So a solution that keeps cost equivalent for a senior who wants to stay at home will have some trade offs. They’d lose access to 24/7 care, but gain the comfort of being in their own home and would still be able to have a full time caretaker (160 hours per month). This begs the question of what technologies can mitigate health risks and send real time alerts when a caretaker is not there.
Can a model like this with innovative smart home & health monitoring technology & access to a direct and trustworthy caretaker marketplace offer a new, equivalent cost way to keep people in their homes, keep them happier and help raise the economic opportunity for caretakers?
4) AI, telehealth & preventive care innovations. It’s no secret that healthcare costs in the US are very high. I’ve learned a lot more about this over the past two years and feel a mix of disgust for the system and empathy for practitioners who want to do a good job. There are a few big problems.
a. Billing codes create strange incentives for provider visits and care plans. I don’t know a solution to this. I just wanted to point out how zany I’ve found our billing code system to be the more I’ve learned about it. This one requires a policy solution and based on the current Washington gridlock, it doesn’t seem like its happening anytime soon.
b. Specialized doctors (neurologists, cardiologists, etc) are very difficult to access and often do not have enough time to dedicate to each patient. I have had the opportunity to chat with a lot of neurologists over the past year because of a project I am working on. I am much more in awe of the human brain now after having learned more about it. But that can be the topic of another post. One of the recurring themes is how many patients each neurologist has to see and how little time they get to spend with each patient. Maybe 20 minutes every six months? Thats not ideal for anyone.
Innovations in telehealth are starting to solve this. One very cool company that I have worked with a bit is Sevaro Health. They make it easy for anyone to get connected for a virtual visit with a neurologist in a few minutes. Providing this type of online connectivity to a network of specialists can be a very efficient way to solve the scarcity issue and help more people with very specific issues get treated faster, earlier and with more attention.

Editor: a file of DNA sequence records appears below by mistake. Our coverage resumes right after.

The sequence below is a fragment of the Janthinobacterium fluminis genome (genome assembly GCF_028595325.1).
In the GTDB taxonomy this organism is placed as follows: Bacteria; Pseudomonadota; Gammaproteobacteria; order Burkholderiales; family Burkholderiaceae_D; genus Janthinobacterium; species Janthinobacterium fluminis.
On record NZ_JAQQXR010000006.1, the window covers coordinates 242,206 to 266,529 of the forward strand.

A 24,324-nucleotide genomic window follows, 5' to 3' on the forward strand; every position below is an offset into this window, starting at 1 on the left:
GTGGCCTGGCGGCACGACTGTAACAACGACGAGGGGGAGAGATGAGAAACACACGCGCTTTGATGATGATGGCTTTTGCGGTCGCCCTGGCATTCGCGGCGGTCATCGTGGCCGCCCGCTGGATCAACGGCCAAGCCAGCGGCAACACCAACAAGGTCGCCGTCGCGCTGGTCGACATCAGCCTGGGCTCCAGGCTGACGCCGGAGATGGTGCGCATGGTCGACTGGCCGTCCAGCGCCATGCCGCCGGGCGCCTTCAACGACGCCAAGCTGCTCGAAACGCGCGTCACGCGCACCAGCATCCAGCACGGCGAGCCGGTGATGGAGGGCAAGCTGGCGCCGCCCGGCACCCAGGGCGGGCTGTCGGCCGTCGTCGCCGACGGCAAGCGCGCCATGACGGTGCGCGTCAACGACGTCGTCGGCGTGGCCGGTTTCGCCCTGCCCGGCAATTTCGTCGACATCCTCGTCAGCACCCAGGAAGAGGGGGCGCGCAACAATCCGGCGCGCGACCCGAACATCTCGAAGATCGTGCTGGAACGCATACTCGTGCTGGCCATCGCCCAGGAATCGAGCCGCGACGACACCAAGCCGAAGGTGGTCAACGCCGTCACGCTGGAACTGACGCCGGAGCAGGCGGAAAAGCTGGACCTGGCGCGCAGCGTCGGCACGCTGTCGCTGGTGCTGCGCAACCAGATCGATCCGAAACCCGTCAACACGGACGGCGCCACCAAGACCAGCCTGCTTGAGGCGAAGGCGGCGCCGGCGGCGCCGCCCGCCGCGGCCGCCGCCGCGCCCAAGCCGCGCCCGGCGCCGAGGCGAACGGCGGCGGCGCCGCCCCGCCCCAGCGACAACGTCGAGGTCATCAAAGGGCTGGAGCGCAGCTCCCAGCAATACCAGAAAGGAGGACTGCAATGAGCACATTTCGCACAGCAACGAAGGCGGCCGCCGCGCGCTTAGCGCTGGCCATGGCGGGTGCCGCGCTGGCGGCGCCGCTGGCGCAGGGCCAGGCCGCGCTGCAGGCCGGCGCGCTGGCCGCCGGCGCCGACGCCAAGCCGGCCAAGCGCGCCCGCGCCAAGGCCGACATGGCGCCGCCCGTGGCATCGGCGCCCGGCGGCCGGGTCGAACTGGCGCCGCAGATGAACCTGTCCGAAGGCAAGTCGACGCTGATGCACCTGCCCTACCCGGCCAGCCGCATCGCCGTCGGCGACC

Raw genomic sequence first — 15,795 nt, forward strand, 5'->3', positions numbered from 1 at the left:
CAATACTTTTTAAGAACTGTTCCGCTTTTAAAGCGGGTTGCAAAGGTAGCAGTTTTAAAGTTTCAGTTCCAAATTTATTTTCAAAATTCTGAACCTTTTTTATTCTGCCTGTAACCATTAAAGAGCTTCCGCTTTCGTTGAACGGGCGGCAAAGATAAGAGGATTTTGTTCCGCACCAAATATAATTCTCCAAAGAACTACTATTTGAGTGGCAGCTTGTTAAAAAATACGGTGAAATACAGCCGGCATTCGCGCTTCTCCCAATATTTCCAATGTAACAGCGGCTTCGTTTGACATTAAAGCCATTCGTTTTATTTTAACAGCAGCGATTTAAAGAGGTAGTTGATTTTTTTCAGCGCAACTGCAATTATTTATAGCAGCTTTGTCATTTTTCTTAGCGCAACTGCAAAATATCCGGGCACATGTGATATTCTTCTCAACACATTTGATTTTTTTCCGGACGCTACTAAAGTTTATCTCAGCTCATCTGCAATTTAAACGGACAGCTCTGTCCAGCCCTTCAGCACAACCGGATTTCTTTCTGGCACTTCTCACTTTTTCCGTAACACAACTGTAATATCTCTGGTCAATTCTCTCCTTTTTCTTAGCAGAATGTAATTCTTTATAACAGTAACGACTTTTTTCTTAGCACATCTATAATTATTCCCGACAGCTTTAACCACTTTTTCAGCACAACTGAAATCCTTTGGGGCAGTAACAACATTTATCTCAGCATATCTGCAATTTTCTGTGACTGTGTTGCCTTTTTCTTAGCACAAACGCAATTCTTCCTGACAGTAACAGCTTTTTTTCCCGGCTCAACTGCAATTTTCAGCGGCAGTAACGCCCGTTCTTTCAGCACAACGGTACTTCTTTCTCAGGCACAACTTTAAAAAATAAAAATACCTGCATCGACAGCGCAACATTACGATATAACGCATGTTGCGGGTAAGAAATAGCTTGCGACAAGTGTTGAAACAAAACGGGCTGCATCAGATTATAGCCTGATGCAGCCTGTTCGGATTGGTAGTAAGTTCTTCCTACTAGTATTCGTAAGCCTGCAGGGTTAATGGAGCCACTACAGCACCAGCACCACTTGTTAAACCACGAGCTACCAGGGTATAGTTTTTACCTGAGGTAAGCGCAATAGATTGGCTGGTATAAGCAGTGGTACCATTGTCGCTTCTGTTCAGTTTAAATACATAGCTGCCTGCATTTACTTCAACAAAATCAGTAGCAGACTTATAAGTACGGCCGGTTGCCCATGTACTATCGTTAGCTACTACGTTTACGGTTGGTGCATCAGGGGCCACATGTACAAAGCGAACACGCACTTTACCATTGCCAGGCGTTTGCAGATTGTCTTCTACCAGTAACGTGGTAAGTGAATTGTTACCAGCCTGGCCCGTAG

c. AI for diagnostics and real time alerts. This is closely related to “b”. Another negative effect stemming from scarce access to specialists is that major problems often are not detected until a catastrophic event or well after preventative care measures could have been taken to resolve or improve the underlying issue. This produces two bad outcomes. Bad things happen to more people and because bad things happen to more people, care costs skyrocket.
Here is an example. The starting point for the diagnosis of Alzheimer’s is to take a short test called MoCA or MMSE that takes 15 minutes and is administered by a doctor if they suspect a person might have a cognitive disease. These tests are so basic that someone would only fail years after they’ into their cognitive decline. Taken together, if an older person sees a neurologist once a year for 20 minutes and the diagnostic tests used are so basic, we are diagnosing cognitive diseases years after their onset so any potential preventative measures are moot. Could we use data collected from their every day life or their performance of cognitive tasks to provide alerts when there appears to be a pattern moving in a concerning direction? Or how else can we automate the diagnostic work of specialists with data collection?
A company based in Israeli called K Health is taking an intriguing approach to diagnostics using AI (but not focused on senior living). Their AI technology uses data from your peer group to suggest the potential issues you are facing so you can get feedback without always needing to incur the costs and delays of seeing a doctor.
d. Clinical trial tools for geriatric conditions. There are platforms which connect patients with trials for specific conditions or diseases, but how about building an opt-in database of all people over 65 who are interested in access to clinical trials for any disease that disproportionately impacts older people. The cost of facilitating clinical trials is very high and part of that is finding qualified participants, especially older participants, since they are not accessible through as many communication channels.